“If I behave in this manner faithlessly, to whom can I advise a prescribed conduct? How would I attain heaven? This entire world would follow its own whims, for, whatever the conduct of the kings may be, such will be the conduct of their subjects.”

“The eternal royal governance is indeed an assemble of truth and not cruel. Hence, the kingship has the Truth as its essence. The world is established in Truth. Even sages and divine being have respected truthfulness alone. The one who speaks truth obtains the highest position in this world.”

“People fear of a person, who speaks untruth, as one fears a snake. Truth is the highest virtue and is stated to be the origin of heaven. Truth is god and all virtues follow truth. All are rooted in truth there is nothing higher than truth.”

“Gift sacrifice, oblation, austerities performed and the scriptural texts have the foundation in Truth. Hence, one should thoroughly surrender to truth. One rules over the world. One develops a race. One sinks into hell . One rises high to heaven (according to one’s degree of truthfulness practiced). I am true to my promise. Why should I not fulfill the command of my father, who was a devotee of truth?”

“Neither covetousness nor forgetfulness nor pride would cause me to destroy the bond of morality. I shall honour the vow made to my father. Neither gods nor the manes will accept the offerings of those who are wanting in truth, unsteady and unstable in their minds. This is what is taught to us.”

“I perceive this virtue i the form of truthfulness as a universal permeation of spirit. That is why, this burden, observed as a vow, has been honoured by good men. I renounce the so-called duty of a warrior, it is injustice under the name of justice, it is practised by petty cruel and covetous men of evil deeds.”

“Sin is committed by the body after it has been conceived by the mind and falsehood is spoken with the tongue. Thus, the degrading act is of three types (with body, mind and tongue) The earth, fame, prosperity and fortune indeed woo a man of truth. They constantly oblige the truth: truth should therefore be strictly observed!”

“The logical words, you have made it out to be good, saying ‘Do this good thing’ as uttered to me, are really unworthy. Having promised before my father about my exile to the forest, how can I fulfill Bharata’s words now, abandoning the father’s words?”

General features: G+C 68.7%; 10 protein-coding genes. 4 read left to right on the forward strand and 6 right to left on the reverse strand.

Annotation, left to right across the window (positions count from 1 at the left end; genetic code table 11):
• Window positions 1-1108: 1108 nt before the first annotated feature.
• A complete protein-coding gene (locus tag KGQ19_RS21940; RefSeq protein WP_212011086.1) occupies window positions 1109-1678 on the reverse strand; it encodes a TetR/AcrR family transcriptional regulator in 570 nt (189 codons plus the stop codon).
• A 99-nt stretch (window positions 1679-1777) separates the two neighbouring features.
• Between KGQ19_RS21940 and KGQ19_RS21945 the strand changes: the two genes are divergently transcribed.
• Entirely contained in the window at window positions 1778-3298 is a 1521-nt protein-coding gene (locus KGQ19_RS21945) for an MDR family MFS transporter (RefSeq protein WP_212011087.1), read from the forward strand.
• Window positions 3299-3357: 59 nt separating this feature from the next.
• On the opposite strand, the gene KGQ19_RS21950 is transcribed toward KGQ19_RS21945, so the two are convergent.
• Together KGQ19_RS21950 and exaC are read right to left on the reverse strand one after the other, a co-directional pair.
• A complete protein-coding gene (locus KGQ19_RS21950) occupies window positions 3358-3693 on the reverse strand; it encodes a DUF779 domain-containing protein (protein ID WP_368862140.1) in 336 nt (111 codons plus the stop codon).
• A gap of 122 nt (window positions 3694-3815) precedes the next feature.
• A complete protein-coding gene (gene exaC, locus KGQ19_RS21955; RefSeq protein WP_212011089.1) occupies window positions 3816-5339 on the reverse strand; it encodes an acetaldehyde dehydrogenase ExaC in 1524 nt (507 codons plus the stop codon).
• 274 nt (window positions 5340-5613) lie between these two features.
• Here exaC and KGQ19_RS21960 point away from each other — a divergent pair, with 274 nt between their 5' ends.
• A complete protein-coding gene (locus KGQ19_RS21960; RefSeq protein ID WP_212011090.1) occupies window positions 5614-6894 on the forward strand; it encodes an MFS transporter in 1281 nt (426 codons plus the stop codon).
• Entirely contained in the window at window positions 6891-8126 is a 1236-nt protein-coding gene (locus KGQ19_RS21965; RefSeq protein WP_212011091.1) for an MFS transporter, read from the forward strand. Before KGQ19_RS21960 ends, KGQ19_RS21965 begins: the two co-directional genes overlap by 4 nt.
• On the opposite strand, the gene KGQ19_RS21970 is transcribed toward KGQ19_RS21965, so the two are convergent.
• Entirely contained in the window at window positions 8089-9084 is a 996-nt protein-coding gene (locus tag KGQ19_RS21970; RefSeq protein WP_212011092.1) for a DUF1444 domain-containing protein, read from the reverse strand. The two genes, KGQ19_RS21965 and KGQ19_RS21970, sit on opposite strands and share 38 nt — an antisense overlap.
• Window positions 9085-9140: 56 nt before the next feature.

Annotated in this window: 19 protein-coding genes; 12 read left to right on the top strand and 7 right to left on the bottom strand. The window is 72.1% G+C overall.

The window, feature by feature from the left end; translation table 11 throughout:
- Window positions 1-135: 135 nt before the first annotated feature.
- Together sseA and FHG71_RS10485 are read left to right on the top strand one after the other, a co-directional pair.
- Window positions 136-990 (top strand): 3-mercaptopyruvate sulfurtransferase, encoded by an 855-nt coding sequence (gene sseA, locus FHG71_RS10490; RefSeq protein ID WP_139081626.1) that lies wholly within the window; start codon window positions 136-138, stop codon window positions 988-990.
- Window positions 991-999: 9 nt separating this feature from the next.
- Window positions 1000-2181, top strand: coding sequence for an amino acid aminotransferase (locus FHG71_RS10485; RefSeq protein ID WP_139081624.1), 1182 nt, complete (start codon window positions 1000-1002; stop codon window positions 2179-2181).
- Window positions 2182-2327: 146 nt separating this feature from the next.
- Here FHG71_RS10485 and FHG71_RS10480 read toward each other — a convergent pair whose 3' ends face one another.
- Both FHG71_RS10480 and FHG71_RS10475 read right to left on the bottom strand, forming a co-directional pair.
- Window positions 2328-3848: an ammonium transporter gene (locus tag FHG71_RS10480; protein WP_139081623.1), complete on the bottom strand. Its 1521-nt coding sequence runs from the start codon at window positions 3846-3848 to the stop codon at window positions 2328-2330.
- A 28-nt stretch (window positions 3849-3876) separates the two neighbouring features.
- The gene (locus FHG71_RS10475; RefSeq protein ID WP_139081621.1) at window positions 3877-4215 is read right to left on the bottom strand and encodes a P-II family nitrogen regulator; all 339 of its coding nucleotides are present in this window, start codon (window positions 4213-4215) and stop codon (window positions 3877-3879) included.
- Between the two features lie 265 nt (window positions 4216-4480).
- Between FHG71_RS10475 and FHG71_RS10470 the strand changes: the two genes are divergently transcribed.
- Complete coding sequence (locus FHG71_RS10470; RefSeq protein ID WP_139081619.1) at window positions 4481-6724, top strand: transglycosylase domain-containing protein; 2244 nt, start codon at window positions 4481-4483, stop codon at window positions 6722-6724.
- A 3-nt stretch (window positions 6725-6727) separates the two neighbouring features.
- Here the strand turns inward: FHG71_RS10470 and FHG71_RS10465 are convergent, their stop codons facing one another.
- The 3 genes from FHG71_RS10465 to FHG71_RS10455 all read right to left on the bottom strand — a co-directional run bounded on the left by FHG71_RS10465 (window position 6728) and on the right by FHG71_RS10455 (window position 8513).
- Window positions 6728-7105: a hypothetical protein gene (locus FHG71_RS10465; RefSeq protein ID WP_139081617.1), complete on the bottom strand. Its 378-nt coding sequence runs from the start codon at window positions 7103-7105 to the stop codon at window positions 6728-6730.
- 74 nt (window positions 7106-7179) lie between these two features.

“A firm promise has been made by me in the presence of my father, when Queen Kaikeyi too became rejoiced. I will proceed with life-journey in this manner, by accepting this dwelling in the forest, by remaining pure in body and mind, having controlled my diet, by feasting the Gods and Ancestors with pure roots, flowers and fruits, with all my five senses fully sated, without any deceit, fully devout and discriminative of what ought to be done and what ought not to be done.”


7 responses to “Atheism In Ramayana Rama Jabali Discussion”

  1. There is a very good translation than the one you have copied from a website in my opinions.
    It is in a book called Valmiki The Ramayana by Arishia Sattar and published by Penguin Books ISBN –9780140298666 in Chapter 14 of the book.
    Please read it if you get a chance. There is too much emphases on the translator above to make Jabli an atheist, when in fact he is the greatest of all brahmins. Jabli may have spoken unrighteous words but Rama responds well

    “What you have just said is totally unacceptable though it seems appropriate, completely improper even though it seems reasonable……………

    The timeless rules of kingship are bound by truth and compassion. Truth is the mainstay of kingship and the world is established in truth. The gods and sages declare truth to be the highest goal. It is supreme in the world and exalts one to heaven. Men despise a liar as they despise snakes. Truth controls the world and is the only refuge. It is the basis of everything. Nothing is greater than truth. Gift giving, sacrifices, penances, good deeds, even the Vedas, are established in truth and therefore, it is the highest good.

    How can I fail to carry out my fathers promise where I am committed to it by oath of truths? I cannot violate my fathers bond with truth out of greed, delusion or even out of ignorance! Gods and ancestors reject the offerings of men who are fickle and do not keep their word. It is clear to me that every man must hold to the truth, that it is his Dharma. It is for this reason alone ascetics command so much respect. I renounce the dharma of a ksatriya because it is fundamentally unrighteous even though it has some good things about it. It attracts the base, the cruel, the greedy and those inclined to be wicked.